- Or do what Hardrock does and have separate lotteries--a lottery for vets, a lottery for newbies, etc.
- Institute a qualification standard. You have to finish a 50-mile race or just about any 100-miler to qualify for the lottery. I know Leadville has a tradition of welcoming all comers, but times need to change when it comes to that. Besides, Leadville isn't a race for newbies. The epic carnage I see every year when coming back to Twin Lakes reveals that the race needs to institute a qualification standard.
- Institute a service requirement. You need to do at least six hours of trail-related/race-related/outdoor-related service to gain entry. That would thin the lottery field--and it might give the Leadville Race Series some additional volunteers.
- If boosting the Leadville Legacy Foundation is a key goal (which I totally get and support), institute a surcharge for the fund and/or increase the race entry fee. I would be happy to pay more. As it is, I always give an extra donation to the foundation.
- Radical: Scrap the existing course and develop a new route that is a big loop starting and finishing at 6th and Harrison. A point-to-point wouldn't work as the start and finish need to be in Leadville in order to keep aligned with the traditions of the race. A loop course would enable more runners and better traffic flow, while keeping the start and finish where they've always been. Then you could have a huge event, but it would also mean you'd need more volunteers because you wouldn't be using each aid station twice. Admittedly, this solution would require years of planning, but there are trails galore, along with old mining roads, in the area and it could be done.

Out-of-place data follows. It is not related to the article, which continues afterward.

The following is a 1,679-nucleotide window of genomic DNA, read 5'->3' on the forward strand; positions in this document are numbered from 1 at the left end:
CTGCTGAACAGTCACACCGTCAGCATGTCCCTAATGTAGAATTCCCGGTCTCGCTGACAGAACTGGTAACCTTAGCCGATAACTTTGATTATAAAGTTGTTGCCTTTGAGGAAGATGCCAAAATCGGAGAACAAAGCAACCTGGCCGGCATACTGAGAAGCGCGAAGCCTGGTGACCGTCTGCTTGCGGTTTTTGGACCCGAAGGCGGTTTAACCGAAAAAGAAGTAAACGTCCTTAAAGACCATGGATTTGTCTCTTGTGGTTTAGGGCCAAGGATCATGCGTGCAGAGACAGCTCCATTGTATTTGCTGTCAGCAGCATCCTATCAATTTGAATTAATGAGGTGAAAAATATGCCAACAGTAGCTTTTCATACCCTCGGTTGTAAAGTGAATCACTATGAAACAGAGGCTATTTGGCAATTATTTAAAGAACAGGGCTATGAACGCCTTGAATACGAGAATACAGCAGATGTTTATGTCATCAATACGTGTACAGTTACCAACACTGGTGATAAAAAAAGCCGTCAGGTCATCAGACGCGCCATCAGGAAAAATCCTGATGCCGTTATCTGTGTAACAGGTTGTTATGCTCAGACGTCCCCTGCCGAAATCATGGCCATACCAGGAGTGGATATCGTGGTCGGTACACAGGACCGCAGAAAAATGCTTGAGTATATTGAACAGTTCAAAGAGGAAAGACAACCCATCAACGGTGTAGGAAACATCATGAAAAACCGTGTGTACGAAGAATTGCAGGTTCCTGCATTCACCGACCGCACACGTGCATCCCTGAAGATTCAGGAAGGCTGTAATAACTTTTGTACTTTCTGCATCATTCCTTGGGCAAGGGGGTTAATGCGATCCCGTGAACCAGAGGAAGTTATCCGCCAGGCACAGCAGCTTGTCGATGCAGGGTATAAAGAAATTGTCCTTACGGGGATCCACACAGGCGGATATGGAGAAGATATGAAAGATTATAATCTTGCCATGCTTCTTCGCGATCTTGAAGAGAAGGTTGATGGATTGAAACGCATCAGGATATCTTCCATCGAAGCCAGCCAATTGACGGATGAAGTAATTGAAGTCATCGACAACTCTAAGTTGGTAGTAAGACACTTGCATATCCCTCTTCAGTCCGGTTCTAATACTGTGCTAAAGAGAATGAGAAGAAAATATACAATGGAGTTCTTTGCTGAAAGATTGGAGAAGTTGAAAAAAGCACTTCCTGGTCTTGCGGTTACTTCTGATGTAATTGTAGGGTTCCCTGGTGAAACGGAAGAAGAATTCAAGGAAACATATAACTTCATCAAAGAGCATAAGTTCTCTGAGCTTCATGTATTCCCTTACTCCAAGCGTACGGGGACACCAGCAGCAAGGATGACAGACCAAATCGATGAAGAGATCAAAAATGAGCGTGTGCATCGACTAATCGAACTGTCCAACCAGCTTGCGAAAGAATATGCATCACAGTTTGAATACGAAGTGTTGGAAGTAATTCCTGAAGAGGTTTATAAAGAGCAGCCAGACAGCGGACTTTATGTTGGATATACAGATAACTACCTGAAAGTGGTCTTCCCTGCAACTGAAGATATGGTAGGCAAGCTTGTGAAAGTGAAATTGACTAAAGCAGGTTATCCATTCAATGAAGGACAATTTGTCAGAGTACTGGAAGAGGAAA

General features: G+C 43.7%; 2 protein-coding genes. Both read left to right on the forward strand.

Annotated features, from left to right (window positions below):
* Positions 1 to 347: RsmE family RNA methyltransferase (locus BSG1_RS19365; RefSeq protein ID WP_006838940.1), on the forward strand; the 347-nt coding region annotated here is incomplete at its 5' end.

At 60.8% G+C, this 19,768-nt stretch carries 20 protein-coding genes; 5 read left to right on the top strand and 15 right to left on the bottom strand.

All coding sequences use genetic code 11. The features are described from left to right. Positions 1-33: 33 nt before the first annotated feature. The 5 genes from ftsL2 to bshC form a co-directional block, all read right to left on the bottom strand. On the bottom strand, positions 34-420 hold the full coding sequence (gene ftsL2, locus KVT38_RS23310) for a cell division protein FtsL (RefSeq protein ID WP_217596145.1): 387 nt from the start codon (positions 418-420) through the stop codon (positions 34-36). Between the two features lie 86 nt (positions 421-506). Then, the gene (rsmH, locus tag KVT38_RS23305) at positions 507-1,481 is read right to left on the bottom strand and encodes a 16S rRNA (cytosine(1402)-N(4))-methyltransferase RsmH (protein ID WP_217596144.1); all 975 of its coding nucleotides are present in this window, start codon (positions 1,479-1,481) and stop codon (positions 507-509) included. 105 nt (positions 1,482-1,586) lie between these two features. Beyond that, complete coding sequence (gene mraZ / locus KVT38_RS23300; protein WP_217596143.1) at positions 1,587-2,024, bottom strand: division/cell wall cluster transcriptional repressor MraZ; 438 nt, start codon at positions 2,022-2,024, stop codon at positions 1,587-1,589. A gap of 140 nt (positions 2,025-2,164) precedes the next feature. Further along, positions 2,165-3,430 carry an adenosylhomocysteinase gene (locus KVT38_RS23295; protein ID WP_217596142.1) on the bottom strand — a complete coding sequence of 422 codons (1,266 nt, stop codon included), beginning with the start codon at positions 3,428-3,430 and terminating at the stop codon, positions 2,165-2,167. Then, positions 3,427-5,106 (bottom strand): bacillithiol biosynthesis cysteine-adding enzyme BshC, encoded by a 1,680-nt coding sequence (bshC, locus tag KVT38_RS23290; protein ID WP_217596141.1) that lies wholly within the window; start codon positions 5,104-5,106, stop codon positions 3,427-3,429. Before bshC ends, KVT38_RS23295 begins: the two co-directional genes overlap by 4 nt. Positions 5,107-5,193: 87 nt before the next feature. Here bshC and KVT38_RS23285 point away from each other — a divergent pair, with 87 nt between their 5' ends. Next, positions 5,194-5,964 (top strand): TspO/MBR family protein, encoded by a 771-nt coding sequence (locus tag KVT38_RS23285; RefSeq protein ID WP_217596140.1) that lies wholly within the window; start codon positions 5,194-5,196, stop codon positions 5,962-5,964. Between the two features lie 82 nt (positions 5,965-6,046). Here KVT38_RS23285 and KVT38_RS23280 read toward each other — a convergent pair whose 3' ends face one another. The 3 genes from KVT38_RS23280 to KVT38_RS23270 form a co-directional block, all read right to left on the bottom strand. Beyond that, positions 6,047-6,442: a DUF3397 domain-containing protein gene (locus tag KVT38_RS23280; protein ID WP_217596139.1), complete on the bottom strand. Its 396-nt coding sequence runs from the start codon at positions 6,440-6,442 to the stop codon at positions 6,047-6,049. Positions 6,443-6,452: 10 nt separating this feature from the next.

At present, I don't know what I'm doing in 2015 as far as Leadville and my race schedule (not that anyone cares). My #1 hope is to get into Western States. But there are a few other 100-milers I'm eyeballing as backups. It may be time to step away from Leadville and do something new. I believe in the end Josh and his team will revisit the lottery and make some changes. For now, to say I'm saddened by this new system would be an understatement. In all honesty, I'm heartbroken over it because I love Leadville--my son has practically grown up on that course. My wife and I have had some powerful moments during that race. I have history there.
I realize this is a "first-world problem," but it's saddened me.